Editor’s Note: The following column contains puns. Be forewarned.
Whether ’tis nobler to suffer the slings and arrows of outrageous fortune-gouging, or to take arms against a sea of paper, and end it?
All mock seriousness aside, whether to print a document, and the best way to do so, is a question to which there are a variety of right, or nearly right, answers. Actually, I was tempted to say “write answers,” but I’ll forego that homonymic bad pun. Really. One needs to be restrained in these printed pages and, as a modest word-wright, show the Write Stuff.
Paper documents remain highly useful, even though more than 95 percent of all business documents are electronic, and e-mails with grandparents are now more common than scrawled thank-you notes. Paper handouts are usually a more effective way to conduct meetings. A few sheets of paper can be folded and carried easily in a pant or jacket pocket. Printed documents can be read by any literate person when there’s no computer around and are often a more effective way to present data and reasoning, particularly in complex matters — for example, note that the homonymic puns in the first two paragraphs work only in written form. Courts require paper exhibits, even if they are photocopies. A high-quality, fine-art photo enlargement is almost always preferable to photos displayed on a computer screen.
In my opinion, though, paper is no longer the data recording, archival and filing medium of choice. Paper is easily misfiled, cannot be easily searched and is expensive to reproduce and store off-premises in case of a disaster. Losing your business records, especially accounting records, to any sort of casualty like fire, flood or storm, is tantamount to ultimately losing your business. That’s happened to several of my business clients over the years.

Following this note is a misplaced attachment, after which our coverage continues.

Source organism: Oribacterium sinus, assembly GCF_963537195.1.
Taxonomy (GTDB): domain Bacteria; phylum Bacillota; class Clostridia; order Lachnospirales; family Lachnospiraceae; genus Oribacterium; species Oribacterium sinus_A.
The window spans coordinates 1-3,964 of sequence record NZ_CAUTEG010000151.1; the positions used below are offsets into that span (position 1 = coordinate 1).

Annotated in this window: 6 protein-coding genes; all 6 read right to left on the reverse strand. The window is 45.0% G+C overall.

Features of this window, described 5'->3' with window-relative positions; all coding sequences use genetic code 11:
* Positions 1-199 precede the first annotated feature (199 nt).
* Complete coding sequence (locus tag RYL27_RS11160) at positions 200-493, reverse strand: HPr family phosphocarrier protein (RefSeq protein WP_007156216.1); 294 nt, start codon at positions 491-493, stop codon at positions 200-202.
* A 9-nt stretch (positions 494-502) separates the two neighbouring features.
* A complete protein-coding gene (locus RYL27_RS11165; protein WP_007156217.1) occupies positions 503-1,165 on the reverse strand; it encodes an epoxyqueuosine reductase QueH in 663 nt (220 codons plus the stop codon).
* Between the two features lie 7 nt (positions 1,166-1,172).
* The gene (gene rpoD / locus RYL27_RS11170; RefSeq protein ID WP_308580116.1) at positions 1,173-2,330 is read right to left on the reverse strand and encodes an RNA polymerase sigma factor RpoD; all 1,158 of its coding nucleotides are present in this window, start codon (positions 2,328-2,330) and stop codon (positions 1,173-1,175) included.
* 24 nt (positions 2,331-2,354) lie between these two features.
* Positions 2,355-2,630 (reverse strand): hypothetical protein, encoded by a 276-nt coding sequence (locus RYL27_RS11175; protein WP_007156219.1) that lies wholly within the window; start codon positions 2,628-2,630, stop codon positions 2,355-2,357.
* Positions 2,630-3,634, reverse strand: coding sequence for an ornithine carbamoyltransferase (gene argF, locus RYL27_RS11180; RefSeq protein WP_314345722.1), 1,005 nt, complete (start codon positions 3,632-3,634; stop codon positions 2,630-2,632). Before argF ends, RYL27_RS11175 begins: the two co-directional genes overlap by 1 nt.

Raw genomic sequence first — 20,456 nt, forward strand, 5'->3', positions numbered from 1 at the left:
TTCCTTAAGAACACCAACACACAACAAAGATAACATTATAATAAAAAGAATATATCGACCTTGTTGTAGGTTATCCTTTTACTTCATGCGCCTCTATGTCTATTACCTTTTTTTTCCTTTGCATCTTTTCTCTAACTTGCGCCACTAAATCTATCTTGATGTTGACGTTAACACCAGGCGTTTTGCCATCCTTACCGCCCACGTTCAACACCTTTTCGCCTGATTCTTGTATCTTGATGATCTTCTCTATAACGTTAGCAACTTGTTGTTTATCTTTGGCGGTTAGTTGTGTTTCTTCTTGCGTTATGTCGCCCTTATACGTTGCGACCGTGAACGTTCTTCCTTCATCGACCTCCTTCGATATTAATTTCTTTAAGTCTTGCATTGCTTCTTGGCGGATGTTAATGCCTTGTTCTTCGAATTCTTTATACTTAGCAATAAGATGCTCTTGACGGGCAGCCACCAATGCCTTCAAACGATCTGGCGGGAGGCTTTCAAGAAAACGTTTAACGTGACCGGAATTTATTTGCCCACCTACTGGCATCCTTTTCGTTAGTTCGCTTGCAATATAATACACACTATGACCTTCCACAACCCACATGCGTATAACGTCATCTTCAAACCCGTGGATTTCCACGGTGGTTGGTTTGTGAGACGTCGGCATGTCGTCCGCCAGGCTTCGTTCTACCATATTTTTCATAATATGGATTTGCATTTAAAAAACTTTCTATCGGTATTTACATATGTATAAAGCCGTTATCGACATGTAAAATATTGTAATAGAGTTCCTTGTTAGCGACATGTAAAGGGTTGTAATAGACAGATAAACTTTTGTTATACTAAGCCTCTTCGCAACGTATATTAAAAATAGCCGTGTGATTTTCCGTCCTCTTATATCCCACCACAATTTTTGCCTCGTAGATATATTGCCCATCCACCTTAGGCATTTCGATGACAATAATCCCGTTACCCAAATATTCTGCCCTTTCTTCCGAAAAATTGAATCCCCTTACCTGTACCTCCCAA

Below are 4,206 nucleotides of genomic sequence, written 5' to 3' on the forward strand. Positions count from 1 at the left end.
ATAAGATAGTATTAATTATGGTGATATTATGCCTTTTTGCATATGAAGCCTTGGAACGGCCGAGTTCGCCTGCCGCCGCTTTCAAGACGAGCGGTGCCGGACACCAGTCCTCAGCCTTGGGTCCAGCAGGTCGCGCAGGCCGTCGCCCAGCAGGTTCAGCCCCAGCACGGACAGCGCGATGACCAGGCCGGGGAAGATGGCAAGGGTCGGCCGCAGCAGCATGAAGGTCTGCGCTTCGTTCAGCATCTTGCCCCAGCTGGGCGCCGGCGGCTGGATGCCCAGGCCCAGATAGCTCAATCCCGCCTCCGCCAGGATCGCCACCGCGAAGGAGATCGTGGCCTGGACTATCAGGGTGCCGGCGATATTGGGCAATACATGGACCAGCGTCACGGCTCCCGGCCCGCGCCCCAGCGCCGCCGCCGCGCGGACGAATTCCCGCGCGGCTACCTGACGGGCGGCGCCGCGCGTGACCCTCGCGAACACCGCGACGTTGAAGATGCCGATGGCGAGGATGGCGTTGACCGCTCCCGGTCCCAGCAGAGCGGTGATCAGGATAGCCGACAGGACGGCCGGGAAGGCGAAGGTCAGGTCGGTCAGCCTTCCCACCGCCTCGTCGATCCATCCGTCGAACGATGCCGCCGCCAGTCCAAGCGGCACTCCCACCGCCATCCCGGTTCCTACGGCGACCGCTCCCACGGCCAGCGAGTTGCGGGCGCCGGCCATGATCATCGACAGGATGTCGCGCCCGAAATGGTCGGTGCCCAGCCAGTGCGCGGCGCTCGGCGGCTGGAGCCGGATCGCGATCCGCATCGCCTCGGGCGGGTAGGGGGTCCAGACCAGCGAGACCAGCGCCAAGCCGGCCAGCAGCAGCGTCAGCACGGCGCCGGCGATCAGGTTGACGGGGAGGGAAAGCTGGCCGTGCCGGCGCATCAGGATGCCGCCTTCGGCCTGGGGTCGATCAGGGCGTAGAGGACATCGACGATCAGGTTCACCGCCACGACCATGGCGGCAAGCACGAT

I believe that the best overall approach is to preserve documents electronically in a standard, easily searchable format, and to print paper copies only when needed. This approach has several benefits. It maximizes your business efficiency and effectiveness. It minimizes storage and filing costs, is much more economical, and is more ecologically sound. It’s also more convenient, especially when you can e-mail signed copies in seconds and enable electronic marginal notes and comments by readers, who can then electronically return their comments to you with a few mouse clicks.
Let’s first look at the more modern approach to “printing” electronically. Adobe Acrobat PDF files are already the de facto standard for the federal government, most state and local governments and businesses generally. Thus, printing a document to Adobe’s PDF makes the most sense as a long-term medium for storing data electronically in a way that’s easy to search, back up and protect.
It’s always been important to store data in an open data file format like Acrobat’s PDF, and to avoid long-term storage of data in proprietary data file formats. It’s unwise to trust that most niche vendors, or their file formats, will be around next year, or that the data will be usable with another program. That’s especially true in tough economic times.
Acrobat documents can be “printed” to a standard format electronic file directly from digital data stored on your computer, such as e-mail, Web browsers, spreadsheets, word processing programs or photographic programs. Basically, printing data to a PDF file costs you nothing in supplies. Unlike printing paper documents, “printing” to an electronic PDF file is essentially without any cost — it’s only some electrons being moved around the computer and hard disk.
If you already have paper documents that you wish to preserve electronically, then you can scan them directly into Acrobat using a wide variety of flat image scanners and document scanners that can feed and scan many pages a minute. I’ll discuss scanning in the near future.
Adobe has recently provided a new, archival version of Acrobat, PDF/X, that should be suitable for long-term data storage so long as you take care to ensure that the physical storage (hard disks, portable USB flash drives, CD disks, etc.) are in good working order and that you regularly transfer the electronic files to newer types of data storage hardware.